Roget's 21st Century Thesaurus, Third Edition Copyright © 2013 by the Philip Lief Group.

EXAMPLES FROM THE WEB FOR SHACKLE

Did I make them, I would not attempt to shackle the conscience of any one.

“Why, the beggars have knocked the shackle off the chain,” cried Raft.

My tormentors did not shackle me; I was spared that humiliation.

Sad and strange to say, it is also associated with the whip, the shackle, and the cowhide.

A town without a charter,' he says, 'is a town without a shackle.'

He went off again, and Shackle stood shaking his fist after him.

Shackle followed him, net in one hand, wooden netting-needle in the other.

Now, Tom, let the chain out; I will jump below and knock out the shackle.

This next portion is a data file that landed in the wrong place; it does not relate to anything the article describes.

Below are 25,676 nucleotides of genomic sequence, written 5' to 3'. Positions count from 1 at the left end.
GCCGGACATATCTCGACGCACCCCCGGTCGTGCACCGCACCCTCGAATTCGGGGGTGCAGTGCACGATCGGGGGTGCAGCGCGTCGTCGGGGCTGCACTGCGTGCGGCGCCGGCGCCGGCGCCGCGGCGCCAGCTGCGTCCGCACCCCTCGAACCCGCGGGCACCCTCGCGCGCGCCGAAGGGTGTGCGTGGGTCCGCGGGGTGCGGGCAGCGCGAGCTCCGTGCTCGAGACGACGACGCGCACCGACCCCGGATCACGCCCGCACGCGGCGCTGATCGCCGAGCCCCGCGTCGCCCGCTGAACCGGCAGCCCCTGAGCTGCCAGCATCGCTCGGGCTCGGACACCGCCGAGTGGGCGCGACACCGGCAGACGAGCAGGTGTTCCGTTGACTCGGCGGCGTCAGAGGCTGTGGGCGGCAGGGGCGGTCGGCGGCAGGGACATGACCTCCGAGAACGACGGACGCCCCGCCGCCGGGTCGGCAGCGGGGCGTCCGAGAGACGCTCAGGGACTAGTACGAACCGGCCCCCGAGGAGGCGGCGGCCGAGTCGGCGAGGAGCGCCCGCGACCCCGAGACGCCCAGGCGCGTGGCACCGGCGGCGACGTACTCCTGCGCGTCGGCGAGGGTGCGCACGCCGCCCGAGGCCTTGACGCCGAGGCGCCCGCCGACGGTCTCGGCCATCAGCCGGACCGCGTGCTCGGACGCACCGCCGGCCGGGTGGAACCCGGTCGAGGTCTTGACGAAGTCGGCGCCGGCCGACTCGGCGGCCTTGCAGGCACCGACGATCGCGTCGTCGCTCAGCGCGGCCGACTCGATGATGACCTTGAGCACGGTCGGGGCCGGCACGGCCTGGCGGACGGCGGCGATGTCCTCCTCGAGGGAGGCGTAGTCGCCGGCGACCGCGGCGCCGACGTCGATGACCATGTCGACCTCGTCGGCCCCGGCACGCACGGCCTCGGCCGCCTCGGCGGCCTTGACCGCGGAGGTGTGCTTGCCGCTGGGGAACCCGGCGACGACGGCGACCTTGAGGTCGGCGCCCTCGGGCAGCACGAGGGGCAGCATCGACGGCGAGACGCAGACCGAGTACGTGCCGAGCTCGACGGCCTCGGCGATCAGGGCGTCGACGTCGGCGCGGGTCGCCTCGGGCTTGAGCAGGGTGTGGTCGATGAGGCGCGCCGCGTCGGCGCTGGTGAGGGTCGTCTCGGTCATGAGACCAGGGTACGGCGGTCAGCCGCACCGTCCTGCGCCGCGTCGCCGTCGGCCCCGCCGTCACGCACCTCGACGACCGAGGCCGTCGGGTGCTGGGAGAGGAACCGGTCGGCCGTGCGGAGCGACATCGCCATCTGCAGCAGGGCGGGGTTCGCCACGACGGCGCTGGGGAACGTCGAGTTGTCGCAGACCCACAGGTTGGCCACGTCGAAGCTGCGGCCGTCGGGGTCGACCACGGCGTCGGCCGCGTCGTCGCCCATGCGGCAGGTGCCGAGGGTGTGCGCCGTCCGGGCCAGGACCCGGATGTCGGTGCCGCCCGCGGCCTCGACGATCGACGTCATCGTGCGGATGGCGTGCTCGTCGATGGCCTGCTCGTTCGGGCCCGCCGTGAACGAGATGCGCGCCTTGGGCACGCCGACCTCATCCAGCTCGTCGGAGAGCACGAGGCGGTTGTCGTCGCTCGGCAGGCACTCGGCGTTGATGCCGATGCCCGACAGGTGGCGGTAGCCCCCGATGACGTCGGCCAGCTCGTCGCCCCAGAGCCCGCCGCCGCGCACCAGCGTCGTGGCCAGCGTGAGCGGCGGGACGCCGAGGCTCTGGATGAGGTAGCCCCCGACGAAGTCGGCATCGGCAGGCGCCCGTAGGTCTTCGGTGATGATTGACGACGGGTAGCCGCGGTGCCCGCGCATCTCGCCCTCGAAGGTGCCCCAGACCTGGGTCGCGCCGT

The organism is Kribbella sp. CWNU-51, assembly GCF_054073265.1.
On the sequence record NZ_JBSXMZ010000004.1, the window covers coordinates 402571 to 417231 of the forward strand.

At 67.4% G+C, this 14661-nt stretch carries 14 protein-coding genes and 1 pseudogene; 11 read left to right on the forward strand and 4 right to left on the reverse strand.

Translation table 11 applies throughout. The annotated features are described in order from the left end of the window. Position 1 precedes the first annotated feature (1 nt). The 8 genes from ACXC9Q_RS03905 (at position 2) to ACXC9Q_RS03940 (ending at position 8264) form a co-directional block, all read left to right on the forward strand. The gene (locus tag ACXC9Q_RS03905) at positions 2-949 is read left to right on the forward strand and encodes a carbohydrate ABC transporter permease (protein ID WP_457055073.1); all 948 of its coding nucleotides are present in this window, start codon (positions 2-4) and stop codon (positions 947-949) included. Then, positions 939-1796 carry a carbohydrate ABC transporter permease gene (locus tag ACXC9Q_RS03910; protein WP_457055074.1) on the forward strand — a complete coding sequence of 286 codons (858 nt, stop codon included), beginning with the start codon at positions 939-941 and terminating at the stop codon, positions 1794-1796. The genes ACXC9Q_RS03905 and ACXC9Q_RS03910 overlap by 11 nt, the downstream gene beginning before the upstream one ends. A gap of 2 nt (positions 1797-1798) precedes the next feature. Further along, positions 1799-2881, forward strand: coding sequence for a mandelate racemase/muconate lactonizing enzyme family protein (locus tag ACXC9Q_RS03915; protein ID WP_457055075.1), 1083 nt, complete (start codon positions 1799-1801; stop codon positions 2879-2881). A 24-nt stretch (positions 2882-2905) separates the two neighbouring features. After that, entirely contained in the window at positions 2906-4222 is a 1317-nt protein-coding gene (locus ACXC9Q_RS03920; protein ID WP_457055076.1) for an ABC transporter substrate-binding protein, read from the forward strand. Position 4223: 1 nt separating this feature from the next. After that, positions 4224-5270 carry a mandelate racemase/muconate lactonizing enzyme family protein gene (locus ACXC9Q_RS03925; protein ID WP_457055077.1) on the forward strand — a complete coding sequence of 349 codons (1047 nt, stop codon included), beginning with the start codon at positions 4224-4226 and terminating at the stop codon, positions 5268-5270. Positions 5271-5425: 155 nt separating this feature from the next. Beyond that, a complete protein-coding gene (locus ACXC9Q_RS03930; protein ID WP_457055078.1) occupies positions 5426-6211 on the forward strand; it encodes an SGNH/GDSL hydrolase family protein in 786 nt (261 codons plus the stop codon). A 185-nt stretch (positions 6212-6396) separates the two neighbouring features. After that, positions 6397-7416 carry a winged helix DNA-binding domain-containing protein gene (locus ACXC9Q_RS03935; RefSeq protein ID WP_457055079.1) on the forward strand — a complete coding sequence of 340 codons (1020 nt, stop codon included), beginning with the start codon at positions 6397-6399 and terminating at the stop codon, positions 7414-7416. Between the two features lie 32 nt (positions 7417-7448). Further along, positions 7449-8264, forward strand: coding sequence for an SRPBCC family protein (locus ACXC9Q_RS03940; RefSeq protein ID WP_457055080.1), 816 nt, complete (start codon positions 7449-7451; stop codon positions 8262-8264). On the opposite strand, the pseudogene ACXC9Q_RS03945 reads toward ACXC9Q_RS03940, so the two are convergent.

He knows, Maurice stammered, that if he were to feel a shackle I would abandon——.

Shackle the chain again, heave taut, and cast off the lashings.

WORD ORIGIN

Old English sceacel "shackle, fetter," probably also in a general sense "a link or ring of a chain," from Proto-Germanic *skakula- (cf. Middle Dutch, Dutch schakel "link of a chain, ring of a net," Old Norse skökull "pole of a carriage"), of uncertain origin. According to OED, the common notion of "something to fasten or attach" makes a connection with shake unlikely. Figurative use from early 13c. Related: Shackledom "marriage" (1771); shackle-bone "the wrist" (1570s).

MORE RELATED WORDS FOR SHACKLE

band

nounsomething which encircles
Roget's 21st Century Thesaurus, Third Edition Copyright © 2013 by the Philip Lief Group.